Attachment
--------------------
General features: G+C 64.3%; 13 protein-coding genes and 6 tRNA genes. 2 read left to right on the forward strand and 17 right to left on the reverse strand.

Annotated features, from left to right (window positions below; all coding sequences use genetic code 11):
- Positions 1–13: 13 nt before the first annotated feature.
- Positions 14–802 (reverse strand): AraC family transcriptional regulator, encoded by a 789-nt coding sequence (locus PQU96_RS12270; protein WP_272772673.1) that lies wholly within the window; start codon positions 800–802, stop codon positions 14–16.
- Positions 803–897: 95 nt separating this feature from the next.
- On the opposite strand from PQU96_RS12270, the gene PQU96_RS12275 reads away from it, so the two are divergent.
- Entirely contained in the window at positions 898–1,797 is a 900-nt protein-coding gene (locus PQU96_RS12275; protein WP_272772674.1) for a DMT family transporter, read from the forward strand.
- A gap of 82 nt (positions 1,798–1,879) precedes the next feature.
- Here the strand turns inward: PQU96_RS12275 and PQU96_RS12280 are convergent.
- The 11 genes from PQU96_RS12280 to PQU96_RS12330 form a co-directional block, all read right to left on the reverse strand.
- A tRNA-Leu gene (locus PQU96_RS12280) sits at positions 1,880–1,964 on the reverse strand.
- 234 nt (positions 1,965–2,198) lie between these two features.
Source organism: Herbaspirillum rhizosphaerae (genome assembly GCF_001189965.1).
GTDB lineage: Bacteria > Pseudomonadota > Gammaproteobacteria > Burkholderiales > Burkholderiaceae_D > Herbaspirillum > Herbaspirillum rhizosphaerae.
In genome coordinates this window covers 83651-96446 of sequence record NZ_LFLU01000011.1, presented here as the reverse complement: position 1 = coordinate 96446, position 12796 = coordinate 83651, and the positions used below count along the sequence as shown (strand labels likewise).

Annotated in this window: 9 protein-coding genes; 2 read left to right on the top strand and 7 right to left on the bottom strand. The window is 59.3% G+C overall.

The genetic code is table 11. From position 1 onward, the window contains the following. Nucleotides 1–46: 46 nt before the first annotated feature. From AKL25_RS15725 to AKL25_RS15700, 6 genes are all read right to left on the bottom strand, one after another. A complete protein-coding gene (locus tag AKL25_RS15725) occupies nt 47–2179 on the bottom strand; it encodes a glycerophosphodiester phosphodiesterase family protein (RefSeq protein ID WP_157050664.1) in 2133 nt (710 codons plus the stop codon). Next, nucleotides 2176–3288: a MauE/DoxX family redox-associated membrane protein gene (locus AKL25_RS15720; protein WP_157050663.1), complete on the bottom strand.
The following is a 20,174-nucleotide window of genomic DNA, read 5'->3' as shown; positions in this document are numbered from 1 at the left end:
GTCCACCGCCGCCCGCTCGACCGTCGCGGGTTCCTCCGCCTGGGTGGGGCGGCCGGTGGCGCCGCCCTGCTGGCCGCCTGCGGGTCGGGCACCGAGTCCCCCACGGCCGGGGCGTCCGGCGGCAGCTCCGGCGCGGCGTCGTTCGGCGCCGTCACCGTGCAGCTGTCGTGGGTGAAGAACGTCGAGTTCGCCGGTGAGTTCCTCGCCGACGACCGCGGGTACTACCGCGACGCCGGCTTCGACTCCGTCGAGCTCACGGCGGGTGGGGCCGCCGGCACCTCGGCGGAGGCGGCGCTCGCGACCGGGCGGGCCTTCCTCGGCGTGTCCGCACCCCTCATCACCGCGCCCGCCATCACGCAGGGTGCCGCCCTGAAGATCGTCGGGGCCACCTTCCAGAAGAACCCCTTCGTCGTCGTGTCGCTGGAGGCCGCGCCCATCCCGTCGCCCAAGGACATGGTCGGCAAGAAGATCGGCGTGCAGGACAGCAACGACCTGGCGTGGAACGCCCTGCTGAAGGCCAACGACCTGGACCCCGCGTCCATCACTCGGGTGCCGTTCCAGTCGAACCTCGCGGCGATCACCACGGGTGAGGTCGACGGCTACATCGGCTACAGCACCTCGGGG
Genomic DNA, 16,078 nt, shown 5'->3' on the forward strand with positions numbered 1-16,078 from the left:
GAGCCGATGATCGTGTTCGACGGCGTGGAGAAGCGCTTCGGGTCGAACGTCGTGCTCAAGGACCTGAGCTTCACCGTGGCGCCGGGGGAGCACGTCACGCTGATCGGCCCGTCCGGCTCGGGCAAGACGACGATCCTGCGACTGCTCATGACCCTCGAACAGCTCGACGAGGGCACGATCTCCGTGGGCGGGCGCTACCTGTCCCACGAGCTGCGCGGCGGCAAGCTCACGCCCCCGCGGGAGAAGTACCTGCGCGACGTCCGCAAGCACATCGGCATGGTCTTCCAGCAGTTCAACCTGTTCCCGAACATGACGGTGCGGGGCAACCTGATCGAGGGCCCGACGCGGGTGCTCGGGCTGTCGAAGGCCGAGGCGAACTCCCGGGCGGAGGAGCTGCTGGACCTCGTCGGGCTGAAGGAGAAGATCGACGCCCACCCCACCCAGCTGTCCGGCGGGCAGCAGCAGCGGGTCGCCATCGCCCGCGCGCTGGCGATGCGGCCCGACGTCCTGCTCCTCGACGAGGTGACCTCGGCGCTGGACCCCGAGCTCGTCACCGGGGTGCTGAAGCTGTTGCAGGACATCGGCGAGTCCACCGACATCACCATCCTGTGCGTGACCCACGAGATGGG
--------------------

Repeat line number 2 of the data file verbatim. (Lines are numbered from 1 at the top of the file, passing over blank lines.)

Annotated features, from left to right (window positions below; all coding sequences use genetic code 11):